On 15 March 2012, FERC issued a notice of proposed rulemaking (NOPR) proposing to revise the Electric Quarterly Report (EQR) Data Dictionary to add “Simultaneous Exchange” to the list of available Product Names. In its NOPR, FERC explained that it is “generally concerned that the complexity of simultaneous exchanges may obscure the true nature of these transactions, and may enable market participants to circumvent market rules.” The proposed change to FERC’s existing quarterly transaction reporting regime will present compliance challenges to wholesale electricity sellers’ front, mid, and back office departments, as sellers must update their trade capture and reporting procedures and software to identify and report simultaneous exchange transactions. Comments on this NOPR will be due 60 days from the date of publication in the Federal Register (sometime in mid-May 2012).
FERC proposes the following definition for simultaneous exchange transactions:
Simultaneous exchanges occur when a pair of simultaneously arranged (i.e., part of the same negotiations) wholesale power transactions between the same counterparties in which party A sells an electricity product to party B at one location and party B sells a similar electricity product to party A at a different location that have an overlapping delivery period. The simultaneous exchange is the overlapping portion (both in volume and delivery period) of these wholesale power transactions.
Under the NOPR, only the overlapping portion of a transaction would be reported as a simultaneous exchange, while the non-overlapping portions of the arrangement would be reported in a separate entry as a power sale. For example, if party A sells power to party B at delivery point X from 1:00 p.m. to 4:00 p.m., while party B sells the same volume of electricity to party A at delivery point Y from 2:00 p.m. to 6:00 p.m., only the transactions occurring between 2:00 p.m. and 4:00 p.m. would be deemed to meet the definition of simultaneous exchange transaction. In addition, the price assigned to the simultaneous exchange should be the price spread for these transactions, rather than the individual price at each delivery point. To illustrate this point, FERC provides the following example: if party A sells 100 MWh at $55/MWh to party B from 1:00 p.m. to 2:00 p.m. on 1 April 2012 at point X, and party B sells 50 MWh at $65/MWh to party A from 1:00 p.m. to 2:00 p.m. on 1 April 2012 at point Y, there are two separate transactions in this scenario that must be reported in the EQR:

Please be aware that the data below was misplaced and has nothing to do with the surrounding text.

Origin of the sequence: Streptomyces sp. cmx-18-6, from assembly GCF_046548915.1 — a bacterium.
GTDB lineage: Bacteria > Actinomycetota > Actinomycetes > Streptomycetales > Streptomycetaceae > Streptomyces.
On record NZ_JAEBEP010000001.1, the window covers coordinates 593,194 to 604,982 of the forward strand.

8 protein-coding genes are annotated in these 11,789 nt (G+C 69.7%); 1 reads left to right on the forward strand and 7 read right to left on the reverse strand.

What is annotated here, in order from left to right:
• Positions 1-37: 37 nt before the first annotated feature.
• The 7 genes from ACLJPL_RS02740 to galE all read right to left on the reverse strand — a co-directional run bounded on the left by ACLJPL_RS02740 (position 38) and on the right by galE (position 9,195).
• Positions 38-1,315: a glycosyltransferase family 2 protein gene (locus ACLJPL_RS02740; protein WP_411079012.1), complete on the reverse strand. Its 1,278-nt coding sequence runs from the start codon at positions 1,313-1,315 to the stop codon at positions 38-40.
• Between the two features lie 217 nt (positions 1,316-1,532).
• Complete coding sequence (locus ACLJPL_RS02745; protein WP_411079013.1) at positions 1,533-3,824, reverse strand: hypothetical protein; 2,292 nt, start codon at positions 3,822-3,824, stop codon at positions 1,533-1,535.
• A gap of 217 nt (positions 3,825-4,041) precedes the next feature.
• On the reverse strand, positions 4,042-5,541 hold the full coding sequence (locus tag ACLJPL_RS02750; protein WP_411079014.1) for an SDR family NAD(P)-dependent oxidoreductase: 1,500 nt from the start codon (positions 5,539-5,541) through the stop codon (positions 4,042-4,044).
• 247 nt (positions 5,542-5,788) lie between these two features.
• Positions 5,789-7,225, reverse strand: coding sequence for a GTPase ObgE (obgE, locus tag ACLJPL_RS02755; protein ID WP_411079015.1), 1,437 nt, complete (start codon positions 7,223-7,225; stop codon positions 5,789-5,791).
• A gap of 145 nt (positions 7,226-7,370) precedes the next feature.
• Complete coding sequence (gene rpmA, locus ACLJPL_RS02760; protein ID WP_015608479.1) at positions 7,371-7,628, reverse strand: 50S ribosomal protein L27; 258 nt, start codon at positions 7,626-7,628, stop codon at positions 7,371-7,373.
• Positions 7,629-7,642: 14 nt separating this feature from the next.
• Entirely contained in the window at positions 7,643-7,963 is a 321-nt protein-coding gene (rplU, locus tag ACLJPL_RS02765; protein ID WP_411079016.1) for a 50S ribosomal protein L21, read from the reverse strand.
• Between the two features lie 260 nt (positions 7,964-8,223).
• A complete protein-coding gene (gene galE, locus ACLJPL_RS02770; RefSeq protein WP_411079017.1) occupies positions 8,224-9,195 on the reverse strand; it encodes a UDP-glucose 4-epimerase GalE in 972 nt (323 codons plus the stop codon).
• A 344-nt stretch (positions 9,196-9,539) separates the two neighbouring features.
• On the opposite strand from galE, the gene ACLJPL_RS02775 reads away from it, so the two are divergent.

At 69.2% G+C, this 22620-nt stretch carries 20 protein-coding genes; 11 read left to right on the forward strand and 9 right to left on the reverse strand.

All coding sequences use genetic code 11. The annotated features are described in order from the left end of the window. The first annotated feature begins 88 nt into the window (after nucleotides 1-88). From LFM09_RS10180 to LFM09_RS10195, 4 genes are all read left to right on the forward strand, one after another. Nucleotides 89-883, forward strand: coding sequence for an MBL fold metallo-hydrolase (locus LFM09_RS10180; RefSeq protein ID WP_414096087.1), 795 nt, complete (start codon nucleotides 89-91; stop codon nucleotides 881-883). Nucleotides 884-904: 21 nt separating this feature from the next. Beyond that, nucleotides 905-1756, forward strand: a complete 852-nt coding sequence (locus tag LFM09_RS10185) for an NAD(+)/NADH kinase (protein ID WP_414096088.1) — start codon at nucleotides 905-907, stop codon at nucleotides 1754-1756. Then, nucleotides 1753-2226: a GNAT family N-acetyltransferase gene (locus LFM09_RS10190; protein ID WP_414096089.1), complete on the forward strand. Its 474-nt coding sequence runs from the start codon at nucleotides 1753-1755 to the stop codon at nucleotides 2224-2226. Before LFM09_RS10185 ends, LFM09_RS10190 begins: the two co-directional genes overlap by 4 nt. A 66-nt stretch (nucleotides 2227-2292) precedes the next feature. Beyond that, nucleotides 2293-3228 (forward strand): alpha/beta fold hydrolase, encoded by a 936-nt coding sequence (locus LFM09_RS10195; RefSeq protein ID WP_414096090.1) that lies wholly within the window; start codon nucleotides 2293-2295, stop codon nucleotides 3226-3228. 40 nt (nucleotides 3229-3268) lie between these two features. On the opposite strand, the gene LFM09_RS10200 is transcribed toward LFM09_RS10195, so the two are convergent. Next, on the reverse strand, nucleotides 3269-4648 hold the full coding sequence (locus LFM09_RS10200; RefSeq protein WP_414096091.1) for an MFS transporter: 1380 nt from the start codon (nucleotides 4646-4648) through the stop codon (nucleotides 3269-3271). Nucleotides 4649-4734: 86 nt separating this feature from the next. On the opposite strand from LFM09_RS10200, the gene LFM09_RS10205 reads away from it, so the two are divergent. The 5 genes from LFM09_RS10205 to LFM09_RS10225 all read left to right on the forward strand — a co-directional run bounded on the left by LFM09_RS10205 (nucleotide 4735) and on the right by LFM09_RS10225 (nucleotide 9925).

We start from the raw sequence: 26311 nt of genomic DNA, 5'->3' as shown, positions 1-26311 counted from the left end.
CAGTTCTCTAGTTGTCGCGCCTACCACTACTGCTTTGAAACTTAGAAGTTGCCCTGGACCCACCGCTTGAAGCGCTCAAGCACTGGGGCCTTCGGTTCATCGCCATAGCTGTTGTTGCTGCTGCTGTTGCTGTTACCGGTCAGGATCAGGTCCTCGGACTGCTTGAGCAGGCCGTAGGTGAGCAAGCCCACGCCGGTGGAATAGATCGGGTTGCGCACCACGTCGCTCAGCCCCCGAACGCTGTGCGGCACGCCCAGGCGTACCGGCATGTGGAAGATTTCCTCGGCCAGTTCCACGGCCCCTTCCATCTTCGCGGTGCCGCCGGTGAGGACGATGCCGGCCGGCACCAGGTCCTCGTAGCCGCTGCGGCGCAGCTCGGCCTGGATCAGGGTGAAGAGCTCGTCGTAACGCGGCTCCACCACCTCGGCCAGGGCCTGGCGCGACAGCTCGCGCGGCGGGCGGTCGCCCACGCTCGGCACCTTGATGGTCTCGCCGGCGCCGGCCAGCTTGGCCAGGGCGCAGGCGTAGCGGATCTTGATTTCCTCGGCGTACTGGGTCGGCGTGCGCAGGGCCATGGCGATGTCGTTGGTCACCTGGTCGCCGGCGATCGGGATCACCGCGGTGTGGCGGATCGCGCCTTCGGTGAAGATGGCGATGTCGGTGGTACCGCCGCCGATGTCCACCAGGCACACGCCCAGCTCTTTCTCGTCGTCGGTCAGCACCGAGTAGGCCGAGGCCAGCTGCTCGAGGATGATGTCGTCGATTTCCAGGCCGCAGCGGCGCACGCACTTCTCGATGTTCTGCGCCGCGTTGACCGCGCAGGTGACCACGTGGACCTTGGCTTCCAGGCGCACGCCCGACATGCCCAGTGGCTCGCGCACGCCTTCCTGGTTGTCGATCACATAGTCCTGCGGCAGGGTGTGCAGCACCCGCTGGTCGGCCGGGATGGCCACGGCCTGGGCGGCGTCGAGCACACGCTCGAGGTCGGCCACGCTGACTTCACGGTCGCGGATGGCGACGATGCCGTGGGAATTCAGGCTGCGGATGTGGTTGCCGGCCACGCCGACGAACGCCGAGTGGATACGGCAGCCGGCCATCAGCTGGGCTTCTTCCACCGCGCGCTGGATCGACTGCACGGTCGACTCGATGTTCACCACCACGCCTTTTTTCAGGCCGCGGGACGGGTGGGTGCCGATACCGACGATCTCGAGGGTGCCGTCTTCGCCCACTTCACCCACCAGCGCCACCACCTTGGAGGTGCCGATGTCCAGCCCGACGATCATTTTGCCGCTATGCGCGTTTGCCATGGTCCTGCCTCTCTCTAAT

- Party A will report a power sale of 50 MWh at $55/MWh to party B from 1:00 p.m. to 2:00 p.m. at point X; and
- Parties A and B will each report a simultaneous exchange of 50 MWh from 1:00 p.m. to 2:00 p.m. at points X and Y, with party A reporting the price at -$10/MWh (because it makes a net payment of $10 per MWh) and party B reporting the price at $10/MWh (because it receives a net payment of $10 per MWh).
FERC believes that most EQR filers are currently reporting these transactions under the “Exchange” Product Name.
If this proposal is implemented, it will require all EQR filers that engage in simultaneous exchanges to adjust their internal systems and controls to add this new Product Name. Initial and ongoing compliance with this change to the quarterly transactional reporting requirement will require coordination with front, mid, and back office personnel to ensure that internal systems are correctly identifying and reporting these trades. FERC is soliciting comments on the need for this information, whether the information will have practical utility, the accuracy of the burden estimates, ways to enhance the quality, utility, and clarity of the information to be collected or retained, and any suggested methods for minimizing respondents’ burden, including the use of automated information techniques.